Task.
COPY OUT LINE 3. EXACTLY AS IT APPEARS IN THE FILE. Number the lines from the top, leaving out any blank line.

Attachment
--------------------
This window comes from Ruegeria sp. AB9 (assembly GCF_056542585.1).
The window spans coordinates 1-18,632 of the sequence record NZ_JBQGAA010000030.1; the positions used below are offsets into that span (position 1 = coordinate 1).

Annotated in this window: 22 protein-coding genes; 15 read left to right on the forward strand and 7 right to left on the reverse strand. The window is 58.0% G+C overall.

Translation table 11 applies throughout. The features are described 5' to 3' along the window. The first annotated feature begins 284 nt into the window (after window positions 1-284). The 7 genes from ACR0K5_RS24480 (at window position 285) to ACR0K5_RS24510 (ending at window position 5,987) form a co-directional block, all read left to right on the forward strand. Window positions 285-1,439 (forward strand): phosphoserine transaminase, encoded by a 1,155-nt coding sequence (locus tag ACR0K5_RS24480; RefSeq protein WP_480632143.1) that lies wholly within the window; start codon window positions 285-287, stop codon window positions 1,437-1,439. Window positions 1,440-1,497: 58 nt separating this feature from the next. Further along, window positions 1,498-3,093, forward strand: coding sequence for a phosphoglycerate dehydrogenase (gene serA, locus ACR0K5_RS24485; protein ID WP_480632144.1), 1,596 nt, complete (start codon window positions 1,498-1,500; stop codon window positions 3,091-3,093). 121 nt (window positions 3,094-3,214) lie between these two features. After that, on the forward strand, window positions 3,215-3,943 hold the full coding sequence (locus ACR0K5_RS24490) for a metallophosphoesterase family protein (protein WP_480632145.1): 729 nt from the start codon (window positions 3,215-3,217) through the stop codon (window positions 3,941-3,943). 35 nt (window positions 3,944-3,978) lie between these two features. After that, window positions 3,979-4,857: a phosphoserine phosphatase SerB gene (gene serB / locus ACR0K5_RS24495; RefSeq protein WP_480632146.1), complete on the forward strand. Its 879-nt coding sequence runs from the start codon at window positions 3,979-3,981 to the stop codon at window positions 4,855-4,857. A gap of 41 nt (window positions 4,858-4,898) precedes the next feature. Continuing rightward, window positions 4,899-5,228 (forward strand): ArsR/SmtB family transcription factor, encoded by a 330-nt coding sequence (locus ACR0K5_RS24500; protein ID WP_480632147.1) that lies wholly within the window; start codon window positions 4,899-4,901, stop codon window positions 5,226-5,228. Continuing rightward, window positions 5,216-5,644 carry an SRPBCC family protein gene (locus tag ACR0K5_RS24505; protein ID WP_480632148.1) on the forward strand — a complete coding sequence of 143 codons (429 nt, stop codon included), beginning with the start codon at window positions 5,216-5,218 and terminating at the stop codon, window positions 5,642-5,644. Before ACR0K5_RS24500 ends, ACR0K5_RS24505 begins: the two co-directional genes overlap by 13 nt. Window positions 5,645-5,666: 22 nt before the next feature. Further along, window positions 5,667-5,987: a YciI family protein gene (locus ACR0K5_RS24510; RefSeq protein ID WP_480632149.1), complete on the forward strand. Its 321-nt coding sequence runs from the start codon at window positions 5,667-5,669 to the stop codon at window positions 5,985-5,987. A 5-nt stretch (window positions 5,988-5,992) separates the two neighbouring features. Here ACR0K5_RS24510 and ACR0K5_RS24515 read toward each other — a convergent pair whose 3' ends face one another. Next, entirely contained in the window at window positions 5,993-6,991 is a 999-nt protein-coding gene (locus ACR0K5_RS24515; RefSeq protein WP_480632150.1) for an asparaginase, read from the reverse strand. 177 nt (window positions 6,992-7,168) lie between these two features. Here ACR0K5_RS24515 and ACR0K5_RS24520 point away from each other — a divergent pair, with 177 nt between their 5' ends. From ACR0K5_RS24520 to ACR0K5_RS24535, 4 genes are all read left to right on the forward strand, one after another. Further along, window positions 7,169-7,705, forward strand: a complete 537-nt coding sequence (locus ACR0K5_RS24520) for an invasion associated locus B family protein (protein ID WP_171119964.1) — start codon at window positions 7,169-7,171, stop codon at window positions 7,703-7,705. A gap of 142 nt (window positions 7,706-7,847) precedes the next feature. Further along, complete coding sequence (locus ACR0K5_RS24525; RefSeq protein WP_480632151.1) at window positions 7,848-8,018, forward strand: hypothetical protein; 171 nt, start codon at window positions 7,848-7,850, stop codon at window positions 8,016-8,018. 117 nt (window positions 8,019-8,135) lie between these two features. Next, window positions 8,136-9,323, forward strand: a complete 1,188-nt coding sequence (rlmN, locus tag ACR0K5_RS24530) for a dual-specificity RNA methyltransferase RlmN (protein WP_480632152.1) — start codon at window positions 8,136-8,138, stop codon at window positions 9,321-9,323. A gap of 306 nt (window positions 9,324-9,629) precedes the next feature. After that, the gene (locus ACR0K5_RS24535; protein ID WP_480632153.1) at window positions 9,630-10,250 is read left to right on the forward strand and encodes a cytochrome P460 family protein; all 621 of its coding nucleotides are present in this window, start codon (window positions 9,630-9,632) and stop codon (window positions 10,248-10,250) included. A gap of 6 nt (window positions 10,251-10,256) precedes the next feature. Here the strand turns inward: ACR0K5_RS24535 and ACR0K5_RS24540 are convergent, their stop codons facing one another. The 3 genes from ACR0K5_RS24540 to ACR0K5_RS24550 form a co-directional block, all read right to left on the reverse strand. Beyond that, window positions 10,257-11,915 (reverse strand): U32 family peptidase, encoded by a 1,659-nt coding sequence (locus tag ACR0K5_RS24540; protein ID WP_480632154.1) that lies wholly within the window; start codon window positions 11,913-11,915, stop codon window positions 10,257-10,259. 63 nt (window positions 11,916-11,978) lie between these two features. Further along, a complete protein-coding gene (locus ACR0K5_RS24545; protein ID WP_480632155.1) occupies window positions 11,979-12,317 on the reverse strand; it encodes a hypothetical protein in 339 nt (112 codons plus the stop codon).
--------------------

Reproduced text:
Annotated in this window: 22 protein-coding genes; 15 read left to right on the forward strand and 7 right to left on the reverse strand. The window is 58.0% G+C overall.